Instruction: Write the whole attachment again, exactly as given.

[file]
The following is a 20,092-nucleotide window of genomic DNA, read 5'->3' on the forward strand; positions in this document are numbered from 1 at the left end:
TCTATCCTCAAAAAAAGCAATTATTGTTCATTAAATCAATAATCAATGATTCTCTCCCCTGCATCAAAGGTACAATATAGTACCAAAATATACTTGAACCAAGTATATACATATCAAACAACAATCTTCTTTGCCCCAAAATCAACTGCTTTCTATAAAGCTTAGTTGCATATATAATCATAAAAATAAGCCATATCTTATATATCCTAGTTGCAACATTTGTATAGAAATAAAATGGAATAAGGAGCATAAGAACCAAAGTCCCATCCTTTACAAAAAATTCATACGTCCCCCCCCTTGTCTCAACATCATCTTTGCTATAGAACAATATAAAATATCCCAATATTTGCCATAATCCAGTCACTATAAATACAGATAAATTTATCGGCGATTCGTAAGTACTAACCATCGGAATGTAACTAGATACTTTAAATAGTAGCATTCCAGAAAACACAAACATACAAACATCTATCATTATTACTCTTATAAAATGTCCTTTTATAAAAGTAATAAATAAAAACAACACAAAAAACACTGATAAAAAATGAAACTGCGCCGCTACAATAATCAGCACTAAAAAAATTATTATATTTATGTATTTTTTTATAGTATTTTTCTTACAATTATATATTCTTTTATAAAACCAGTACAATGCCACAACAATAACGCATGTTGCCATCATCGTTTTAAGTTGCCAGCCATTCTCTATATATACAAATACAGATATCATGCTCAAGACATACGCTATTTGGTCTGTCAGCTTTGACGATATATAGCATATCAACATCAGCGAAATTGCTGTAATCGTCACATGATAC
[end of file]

The following is a 20,092-nucleotide window of genomic DNA, read 5'->3' on the forward strand; positions in this document are numbered from 1 at the left end:
TCTATCCTCAAAAAAAGCAATTATTGTTCATTAAATCAATAATCAATGATTCTCTCCCCTGCATCAAAGGTACAATATAGTACCAAAATATACTTGAACCAAGTATATACATATCAAACAACAATCTTCTTTGCCCCAAAATCAACTGCTTTCTATAAAGCTTAGTTGCATATATAATCATAAAAATAAGCCATATCTTATATATCCTAGTTGCAACATTTGTATAGAAATAAAATGGAATAAGGAGCATAAGAACCAAAGTCCCATCCTTTACAAAAAATTCATACGTCCCCCCCCTTGTCTCAACATCATCTTTGCTATAGAACAATATAAAATATCCCAATATTTGCCATAATCCAGTCACTATAAATACAGATAAATTTATCGGCGATTCGTAAGTACTAACCATCGGAATGTAACTAGATACTTTAAATAGTAGCATTCCAGAAAACACAAACATACAAACATCTATCATTATTACTCTTATAAAATGTCCTTTTATAAAAGTAATAAATAAAAACAACACAAAAAACACTGATAAAAAATGAAACTGCGCCGCTACAATAATCAGCACTAAAAAAATTATTATATTTATGTATTTTTTTATAGTATTTTTCTTACAATTATATATTCTTTTATAAAACCAGTACAATGCCACAACAATAACGCATGTTGCCATCATCGTTTTAAGTTGCCAGCCATTCTCTATATATACAAATACAGATATCATGCTCAAGACATACGCTATTTGGTCTGTCAGCTTTGACGATATATAGCATATCAACATCAGCGAAATTGCTGTAATCGTCACATGATAC